"There's a couple of lines that we're tracking. The strongest one will arrive in Houston around noon. It's a concern for this morning until early afternoon. The radar is picking up a lot of twisting winds," Yanez said. "It's going to be wet from 8 o'clock all the way through 2 o'clock. By 5 p.m., this storm system will be in our eastern counties."

Yanez said south of Interstate 10 is not expected to see the strongest storms.

"It's a lot more scattered and not as well put together," Yanez said.

Power outages caused problems for some southwest Houston businesses.

Whataburger on the Southwest Freeway near Weslayan had to turn away customers when employees could not prepare food for the morning rush.

"Their lights just came back on (at 6 a.m.), but they weren't ready to serve yet," customer Carol Bennett said.

Many Houstonians were worried about flooding after severe weather left its mark on Jan. 9.

Houston firefighters performed about 140 water rescues when people became stranded in high water.

Officials warned drivers to "turn around, not drown" if they approached rising water.

Flooding is the most common hazard in Houston and many times, individuals are not able to judge the depths of water along roadways and find themselves in perilous conditions.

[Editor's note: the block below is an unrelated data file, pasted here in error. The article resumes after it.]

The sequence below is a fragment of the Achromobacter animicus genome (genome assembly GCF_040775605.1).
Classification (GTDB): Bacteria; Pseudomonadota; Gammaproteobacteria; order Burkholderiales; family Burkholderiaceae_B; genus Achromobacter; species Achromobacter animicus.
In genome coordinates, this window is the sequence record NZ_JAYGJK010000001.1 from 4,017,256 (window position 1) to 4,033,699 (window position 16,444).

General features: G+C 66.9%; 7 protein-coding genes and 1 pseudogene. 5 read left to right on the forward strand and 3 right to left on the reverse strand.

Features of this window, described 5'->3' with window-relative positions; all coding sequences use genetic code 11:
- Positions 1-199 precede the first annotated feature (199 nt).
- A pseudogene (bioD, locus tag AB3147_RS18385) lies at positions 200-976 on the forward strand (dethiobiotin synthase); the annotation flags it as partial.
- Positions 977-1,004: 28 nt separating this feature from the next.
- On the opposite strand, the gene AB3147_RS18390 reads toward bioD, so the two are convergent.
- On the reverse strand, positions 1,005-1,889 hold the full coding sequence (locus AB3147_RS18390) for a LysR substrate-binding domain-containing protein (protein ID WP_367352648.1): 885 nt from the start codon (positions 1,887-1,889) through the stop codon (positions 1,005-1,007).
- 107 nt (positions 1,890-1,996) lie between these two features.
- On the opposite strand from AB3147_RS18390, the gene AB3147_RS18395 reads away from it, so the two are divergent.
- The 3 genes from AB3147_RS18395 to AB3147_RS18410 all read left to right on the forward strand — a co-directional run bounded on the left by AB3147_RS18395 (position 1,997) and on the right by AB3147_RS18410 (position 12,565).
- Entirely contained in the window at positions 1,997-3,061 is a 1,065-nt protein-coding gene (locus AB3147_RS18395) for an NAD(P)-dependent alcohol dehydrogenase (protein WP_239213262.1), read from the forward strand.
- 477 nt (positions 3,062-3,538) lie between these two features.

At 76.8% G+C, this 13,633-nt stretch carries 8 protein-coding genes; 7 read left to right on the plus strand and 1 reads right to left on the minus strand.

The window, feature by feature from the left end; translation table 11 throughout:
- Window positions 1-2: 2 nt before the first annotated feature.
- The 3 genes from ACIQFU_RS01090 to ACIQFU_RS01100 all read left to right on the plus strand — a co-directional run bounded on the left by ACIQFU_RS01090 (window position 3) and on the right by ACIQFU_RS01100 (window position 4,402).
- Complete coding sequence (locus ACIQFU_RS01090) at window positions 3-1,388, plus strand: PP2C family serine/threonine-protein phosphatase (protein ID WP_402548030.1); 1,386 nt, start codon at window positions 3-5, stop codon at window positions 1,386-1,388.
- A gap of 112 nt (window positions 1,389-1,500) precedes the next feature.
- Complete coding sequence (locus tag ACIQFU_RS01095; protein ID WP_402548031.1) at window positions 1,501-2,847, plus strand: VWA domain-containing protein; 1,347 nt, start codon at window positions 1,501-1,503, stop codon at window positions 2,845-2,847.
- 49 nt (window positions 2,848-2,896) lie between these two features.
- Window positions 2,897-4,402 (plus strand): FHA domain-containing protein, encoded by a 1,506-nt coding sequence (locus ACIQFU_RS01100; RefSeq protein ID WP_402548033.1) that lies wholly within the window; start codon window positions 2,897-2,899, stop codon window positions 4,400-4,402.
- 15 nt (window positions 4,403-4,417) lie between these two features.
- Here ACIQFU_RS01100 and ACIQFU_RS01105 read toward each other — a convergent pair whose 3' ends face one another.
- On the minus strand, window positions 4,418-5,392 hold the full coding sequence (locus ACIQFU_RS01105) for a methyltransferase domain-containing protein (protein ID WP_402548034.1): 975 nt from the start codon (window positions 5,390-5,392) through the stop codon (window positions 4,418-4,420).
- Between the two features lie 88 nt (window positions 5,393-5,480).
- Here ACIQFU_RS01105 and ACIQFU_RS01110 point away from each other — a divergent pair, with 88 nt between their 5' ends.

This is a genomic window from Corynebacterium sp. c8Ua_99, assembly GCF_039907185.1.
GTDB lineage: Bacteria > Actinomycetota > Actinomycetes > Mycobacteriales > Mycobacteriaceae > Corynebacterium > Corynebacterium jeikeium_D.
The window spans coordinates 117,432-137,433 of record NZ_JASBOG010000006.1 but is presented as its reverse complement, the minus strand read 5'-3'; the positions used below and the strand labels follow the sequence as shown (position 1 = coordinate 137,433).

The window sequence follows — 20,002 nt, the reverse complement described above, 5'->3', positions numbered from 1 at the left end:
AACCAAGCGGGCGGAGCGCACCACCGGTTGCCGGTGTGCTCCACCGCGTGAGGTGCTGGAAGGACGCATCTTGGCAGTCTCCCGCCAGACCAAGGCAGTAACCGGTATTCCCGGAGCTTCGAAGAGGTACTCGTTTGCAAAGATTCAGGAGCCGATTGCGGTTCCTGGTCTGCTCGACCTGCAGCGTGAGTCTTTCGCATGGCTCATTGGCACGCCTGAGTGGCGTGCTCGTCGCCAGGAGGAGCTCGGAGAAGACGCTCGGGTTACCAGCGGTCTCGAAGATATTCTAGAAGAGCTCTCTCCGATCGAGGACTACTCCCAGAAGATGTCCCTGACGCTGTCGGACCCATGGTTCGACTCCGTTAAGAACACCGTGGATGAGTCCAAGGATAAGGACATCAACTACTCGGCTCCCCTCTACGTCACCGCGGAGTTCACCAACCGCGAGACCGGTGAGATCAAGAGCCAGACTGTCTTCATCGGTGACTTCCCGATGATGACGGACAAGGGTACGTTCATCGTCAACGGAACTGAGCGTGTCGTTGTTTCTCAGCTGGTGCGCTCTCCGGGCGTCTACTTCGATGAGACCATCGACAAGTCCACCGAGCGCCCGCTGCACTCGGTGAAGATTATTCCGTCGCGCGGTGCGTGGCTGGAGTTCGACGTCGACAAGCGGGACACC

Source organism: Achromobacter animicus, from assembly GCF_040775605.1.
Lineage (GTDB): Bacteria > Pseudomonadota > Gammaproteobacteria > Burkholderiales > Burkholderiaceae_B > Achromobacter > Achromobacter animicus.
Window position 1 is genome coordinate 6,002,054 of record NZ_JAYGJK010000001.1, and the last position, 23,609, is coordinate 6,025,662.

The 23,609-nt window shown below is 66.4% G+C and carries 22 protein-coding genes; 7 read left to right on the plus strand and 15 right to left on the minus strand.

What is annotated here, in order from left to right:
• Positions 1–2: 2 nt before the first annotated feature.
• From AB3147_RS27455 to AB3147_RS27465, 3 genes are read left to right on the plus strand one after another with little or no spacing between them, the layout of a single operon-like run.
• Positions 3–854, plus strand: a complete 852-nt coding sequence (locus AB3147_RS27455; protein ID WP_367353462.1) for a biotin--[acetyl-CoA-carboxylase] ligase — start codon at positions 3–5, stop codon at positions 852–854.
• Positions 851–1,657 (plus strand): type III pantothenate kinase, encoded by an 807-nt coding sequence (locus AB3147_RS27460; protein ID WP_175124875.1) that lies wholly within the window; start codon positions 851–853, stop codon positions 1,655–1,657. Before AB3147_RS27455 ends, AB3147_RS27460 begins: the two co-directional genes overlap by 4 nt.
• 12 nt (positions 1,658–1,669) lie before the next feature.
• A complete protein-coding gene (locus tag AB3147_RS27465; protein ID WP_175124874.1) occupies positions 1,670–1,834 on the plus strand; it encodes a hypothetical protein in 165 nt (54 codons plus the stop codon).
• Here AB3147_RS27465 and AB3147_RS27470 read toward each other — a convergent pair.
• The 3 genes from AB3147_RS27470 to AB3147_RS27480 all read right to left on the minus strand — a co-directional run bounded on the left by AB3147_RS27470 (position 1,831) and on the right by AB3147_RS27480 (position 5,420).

Officials said 6 inches of water can cause tires to lose traction and begin to slide, and 12 inches of water can float many cars. Two feet of rushing water will carry off pickup trucks, SUVs and most other vehicles.

Water across a roadway may hide a missing segment of road or a missing bridge, officials said.

In flash floods, waters rise so rapidly they may be far deeper by the time you are halfway across, trapping you in your vehicle.

Be especially cautious at night, when it's even more difficult to gauge the amount of water in a roadway.

The safest option is to simply avoid driving over water and find an alternate, safer route, or wait until the danger has passed.

Monday, January 9, 2012

Houston skyscraper implosion ...

Posted on January 9, 2012 at 7:57 AM
Updated today at 8:14 AM

HOUSTON — A big boom could be heard on Sunday at the Texas Medical Center in Houston as demolition crews brought down a 20-story building that was once the home of KVUE's sister station, KHOU-TV.

Wednesday, January 4, 2012

Rare treat: Houstonians can watch as Space Station crosses Moon

A slice of Houston will have a chance to view a rare treat this evening.

Not only will the International Space Station make an incredibly bright, six-minute track across the sky tonight, some observers will be able to see the orbital laboratory blink across the moon.

Beginning at 6:28 p.m. the station will rise above the northwest horizon in Houston, and disappear just above the southeast horizon some six minutes later. Skies are forecast to be partly cloudy.

Along this path, for some parts of Houston all the way to Galveston, the station’s track will bring it across the face of the moon.

The following map, made by Steve Clayworth of Observable Universe, shows the approximate area from which this will be visible.